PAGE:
Federal judge grants delay in Miss. judicial bribery trial
Published 10:59 pm Monday, July 3, 2006
A federal judge on Monday granted defense attorneys’ request for a one-month delay in a Mississippi judicial bribery trial.
Jury selection is now set to start Sept. 18 in Jackson in the trial of Gulf Coast attorney Paul Minor, former Harrison County Circuit Judge John Whitfield and former Harrison County Chancellor Wes Teel.
Minor, 60, is undergoing court-ordered treatment for alcohol abuse at a residential center in Rankin County. His defense attorneys said they need more time to prepare for trial, which had been set to start Aug. 14.
U.S. District Judge Henry Wingate approved the delay.
Minor appeared in court Monday but did not address Wingate. On the lapel of his suit, Minor wore a Bronze Star he received for bravery in the Vietnam War.
Minor accumulated millions of dollars, primarily through personal injury litigation. He was accused in 2003 of bribing Mississippi Supreme Court Justice Oliver Diaz Jr., Whitfield and Teel.
The four were tried in U.S. District Court in Jackson last year in a high-profile case that lasted three months. A jury cleared Diaz of all charges and deadlocked on some charges against the other three men.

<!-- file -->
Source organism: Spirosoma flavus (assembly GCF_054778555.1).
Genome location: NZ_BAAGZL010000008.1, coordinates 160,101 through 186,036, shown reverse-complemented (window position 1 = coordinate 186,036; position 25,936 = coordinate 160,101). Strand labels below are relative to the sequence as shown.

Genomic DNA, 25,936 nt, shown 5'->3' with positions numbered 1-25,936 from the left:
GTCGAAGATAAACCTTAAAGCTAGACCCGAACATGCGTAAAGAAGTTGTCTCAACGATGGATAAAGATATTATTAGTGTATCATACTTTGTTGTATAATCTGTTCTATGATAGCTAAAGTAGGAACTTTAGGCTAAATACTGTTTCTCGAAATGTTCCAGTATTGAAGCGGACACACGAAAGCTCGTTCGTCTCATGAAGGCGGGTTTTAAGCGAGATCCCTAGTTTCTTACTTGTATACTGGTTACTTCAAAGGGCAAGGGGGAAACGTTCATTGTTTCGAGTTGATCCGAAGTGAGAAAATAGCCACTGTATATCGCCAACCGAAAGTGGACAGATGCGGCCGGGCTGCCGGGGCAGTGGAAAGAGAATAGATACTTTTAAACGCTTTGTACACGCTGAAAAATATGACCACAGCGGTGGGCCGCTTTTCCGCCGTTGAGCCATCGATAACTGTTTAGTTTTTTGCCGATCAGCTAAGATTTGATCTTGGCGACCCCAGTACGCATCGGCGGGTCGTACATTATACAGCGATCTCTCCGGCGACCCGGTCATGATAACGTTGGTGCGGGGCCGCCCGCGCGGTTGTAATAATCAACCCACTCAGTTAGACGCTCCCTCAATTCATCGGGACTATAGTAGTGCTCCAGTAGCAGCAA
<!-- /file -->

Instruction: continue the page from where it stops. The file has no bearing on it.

Whitfield and Teel did not appear in court Monday.
Wingate said he will rule later on other motions, including prosecutors’ request to call a jury pool from the entire southern half of Mississippi rather than only from a few counties.
Wingate said he will require potential jurors to fill out questionnaires. He asked prosecutors and Minor’s defense attorney, Brad Pigott, for their thoughts about the procedure.
Assistant U.S. Attorney Dave Fulcher said he has no objection to Wingate using the same jury questionnaire that was used in the first trial.
“No need to reinvent the wheel,” Fulcher said.
Pigott said the questions should be edited to delete references to those no longer involved in the case.
Wingate last week refused to dismiss charges in the case. Pigott had asked Wingate to toss out 12 of 14 counts of the indictment, saying the charges failed to outline a breach of duty as required by law. A Justice Department attorney said jurors should decide the relevance of the charges.
Minor was jailed briefly in April after Wingate found that Minor violated his federal probation by drinking excessively. Wingate later allowed Minor to enter the rehabilitation center for treatment.